Camp Viola provides fun, fellowship for local schoolchildren
Published 9:14 pm Wednesday, June 27, 2018
Canoes full of children raced down the lake at Camp Viola Wednesday morning. The camp is held for children who otherwise might not be able to attend a camp this summer.
Rosemont Baptist Church sponsored this week’s camp, which is organized by ten local churches. This week’s camp was for Rosemont Elementary and Ethel Kight Elementary schools and 43 children attended.
Campers participate in arts and crafts, music, Bible study and recreation. This week the children have already been visited by the Jungle Bus, Kona Ice and the fire department.
“The whole purpose of [the camp] is that we are providing an opportunity for children who may not have another vacation and cannot afford to go to another camp,” said Anne Ellington, head cook for Rosemont’s camp. “And we are able to reach so many people in our community with this camp. That’s the reason we do it because of all the people we can reach and teach them about God and invite them to church.”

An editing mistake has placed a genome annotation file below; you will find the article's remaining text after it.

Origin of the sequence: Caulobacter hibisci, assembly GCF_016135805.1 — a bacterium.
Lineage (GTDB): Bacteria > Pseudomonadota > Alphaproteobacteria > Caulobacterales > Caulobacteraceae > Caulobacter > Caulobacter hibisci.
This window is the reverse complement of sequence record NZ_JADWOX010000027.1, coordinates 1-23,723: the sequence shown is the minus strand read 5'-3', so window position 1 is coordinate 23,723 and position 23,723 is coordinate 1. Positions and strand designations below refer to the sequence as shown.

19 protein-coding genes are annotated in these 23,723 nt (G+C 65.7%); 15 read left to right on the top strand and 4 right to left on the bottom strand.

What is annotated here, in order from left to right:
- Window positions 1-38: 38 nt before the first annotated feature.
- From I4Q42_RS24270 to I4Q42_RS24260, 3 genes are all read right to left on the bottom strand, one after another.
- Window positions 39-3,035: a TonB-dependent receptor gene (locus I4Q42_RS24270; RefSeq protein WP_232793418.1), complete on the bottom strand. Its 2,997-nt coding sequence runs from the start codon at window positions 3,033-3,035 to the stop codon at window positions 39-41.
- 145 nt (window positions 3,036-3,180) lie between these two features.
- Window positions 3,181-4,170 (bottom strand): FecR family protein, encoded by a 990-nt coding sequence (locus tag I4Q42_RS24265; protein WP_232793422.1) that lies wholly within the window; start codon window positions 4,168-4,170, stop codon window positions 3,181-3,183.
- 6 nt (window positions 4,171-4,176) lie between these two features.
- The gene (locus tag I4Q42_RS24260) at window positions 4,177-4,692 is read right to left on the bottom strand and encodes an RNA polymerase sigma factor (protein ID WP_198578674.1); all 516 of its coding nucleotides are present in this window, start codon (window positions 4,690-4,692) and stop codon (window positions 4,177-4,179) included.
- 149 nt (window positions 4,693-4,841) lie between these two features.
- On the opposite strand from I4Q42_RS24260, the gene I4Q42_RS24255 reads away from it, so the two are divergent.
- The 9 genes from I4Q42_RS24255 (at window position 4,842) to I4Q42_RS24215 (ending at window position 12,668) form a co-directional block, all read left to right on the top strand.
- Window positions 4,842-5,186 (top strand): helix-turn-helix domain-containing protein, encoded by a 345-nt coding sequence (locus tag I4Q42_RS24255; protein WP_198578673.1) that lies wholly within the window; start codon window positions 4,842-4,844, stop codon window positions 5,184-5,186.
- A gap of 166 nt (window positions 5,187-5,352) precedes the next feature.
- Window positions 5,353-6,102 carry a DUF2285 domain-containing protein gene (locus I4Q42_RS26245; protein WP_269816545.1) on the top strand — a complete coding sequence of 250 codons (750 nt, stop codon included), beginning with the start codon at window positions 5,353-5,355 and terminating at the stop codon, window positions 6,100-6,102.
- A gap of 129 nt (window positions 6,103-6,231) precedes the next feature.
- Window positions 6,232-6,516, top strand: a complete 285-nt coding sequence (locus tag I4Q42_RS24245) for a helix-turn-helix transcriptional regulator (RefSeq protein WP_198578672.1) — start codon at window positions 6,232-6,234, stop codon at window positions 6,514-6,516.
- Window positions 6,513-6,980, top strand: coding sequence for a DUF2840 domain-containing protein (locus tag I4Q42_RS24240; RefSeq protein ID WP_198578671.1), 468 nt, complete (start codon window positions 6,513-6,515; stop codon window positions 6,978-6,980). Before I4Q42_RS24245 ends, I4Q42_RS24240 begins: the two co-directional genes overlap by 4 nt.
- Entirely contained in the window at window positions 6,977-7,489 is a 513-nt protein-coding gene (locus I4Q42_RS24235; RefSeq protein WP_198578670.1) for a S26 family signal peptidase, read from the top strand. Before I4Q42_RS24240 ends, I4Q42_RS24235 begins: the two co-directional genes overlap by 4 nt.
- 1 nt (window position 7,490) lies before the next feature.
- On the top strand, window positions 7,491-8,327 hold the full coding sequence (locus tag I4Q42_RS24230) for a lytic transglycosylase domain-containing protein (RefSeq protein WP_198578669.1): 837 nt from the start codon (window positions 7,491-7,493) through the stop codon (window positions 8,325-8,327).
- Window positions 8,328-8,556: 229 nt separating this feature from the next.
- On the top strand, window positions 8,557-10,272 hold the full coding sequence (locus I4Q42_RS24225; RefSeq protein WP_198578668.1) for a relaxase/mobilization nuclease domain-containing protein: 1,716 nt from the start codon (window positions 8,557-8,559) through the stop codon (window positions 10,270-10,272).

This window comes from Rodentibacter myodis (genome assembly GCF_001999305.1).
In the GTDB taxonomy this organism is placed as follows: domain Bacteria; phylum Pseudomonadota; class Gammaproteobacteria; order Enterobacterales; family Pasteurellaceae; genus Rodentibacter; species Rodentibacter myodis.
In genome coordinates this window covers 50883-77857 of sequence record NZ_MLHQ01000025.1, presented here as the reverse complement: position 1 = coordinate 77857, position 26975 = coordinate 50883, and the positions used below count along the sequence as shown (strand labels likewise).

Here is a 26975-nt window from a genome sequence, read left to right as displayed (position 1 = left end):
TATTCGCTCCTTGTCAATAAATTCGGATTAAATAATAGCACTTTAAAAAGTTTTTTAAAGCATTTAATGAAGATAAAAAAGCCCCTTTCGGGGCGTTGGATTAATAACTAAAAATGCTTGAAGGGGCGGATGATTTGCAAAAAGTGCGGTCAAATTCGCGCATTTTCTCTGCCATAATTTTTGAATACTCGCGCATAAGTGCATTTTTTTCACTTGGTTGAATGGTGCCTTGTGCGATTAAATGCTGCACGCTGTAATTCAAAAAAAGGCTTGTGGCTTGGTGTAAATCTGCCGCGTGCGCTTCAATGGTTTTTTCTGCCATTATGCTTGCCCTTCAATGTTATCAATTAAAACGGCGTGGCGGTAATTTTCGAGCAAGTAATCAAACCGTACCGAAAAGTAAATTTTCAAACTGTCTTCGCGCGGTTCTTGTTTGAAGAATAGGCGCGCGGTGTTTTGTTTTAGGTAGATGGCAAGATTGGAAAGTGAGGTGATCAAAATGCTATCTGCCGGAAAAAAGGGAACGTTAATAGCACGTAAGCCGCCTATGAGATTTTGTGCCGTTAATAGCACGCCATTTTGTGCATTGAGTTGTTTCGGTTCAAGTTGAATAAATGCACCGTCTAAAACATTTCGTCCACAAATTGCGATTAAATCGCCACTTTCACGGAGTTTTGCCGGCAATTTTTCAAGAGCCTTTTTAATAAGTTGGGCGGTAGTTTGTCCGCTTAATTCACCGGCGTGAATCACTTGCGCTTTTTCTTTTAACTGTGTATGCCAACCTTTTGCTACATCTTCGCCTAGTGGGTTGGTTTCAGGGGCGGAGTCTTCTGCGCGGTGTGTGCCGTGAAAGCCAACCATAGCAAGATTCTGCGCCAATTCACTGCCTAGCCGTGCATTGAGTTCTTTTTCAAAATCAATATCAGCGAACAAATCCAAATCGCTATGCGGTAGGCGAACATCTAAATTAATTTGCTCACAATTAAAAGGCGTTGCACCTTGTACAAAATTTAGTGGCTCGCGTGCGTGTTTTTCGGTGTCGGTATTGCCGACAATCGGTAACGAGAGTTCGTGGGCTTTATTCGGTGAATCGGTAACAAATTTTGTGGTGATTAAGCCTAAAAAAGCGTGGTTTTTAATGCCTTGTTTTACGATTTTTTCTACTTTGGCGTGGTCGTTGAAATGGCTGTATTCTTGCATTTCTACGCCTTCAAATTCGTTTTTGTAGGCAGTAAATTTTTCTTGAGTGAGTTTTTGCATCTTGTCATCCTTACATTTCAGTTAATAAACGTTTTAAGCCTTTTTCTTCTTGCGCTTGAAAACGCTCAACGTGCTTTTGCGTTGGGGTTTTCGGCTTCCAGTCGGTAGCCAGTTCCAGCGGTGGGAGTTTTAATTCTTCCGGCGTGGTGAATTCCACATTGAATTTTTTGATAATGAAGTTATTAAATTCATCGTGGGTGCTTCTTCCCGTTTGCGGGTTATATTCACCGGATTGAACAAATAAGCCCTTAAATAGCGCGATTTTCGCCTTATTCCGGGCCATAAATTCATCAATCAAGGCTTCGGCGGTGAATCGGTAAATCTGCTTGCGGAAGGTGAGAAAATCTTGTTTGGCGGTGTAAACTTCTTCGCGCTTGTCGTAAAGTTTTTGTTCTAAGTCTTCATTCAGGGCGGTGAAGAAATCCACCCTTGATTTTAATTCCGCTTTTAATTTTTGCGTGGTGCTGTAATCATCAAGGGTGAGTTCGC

Acting director Maggie Powell said the theme this year was teaching children the armor of God for when they go out into the world. Powell said the camp started Sunday night and ends Thursday back at the church with a celebration.
“[Thursday] night at the church we take all of our kids back at our church, and we have a fun night for the families to come,” Powell said.
The camp was created in 1926 by Viola Burke as a free camp for students.
The campground is now managed by Twin Cedars Youth and Family Services, which lets the churches host the camps.
“It’s just a great week. They have so much fun, they laugh, they play games,” Ellington said. “They’re getting a lot of things they need here, a lot of attention, a lot of hearing the word of God, a lot of good food, a lot of fun fellowship.”
Kayley Goodwin said she has had a lot of fun this week. The elementary school student said it was her second time attending.
“This one is better [camps] because they have a lot more fun stuff and activities,” Goodwin said.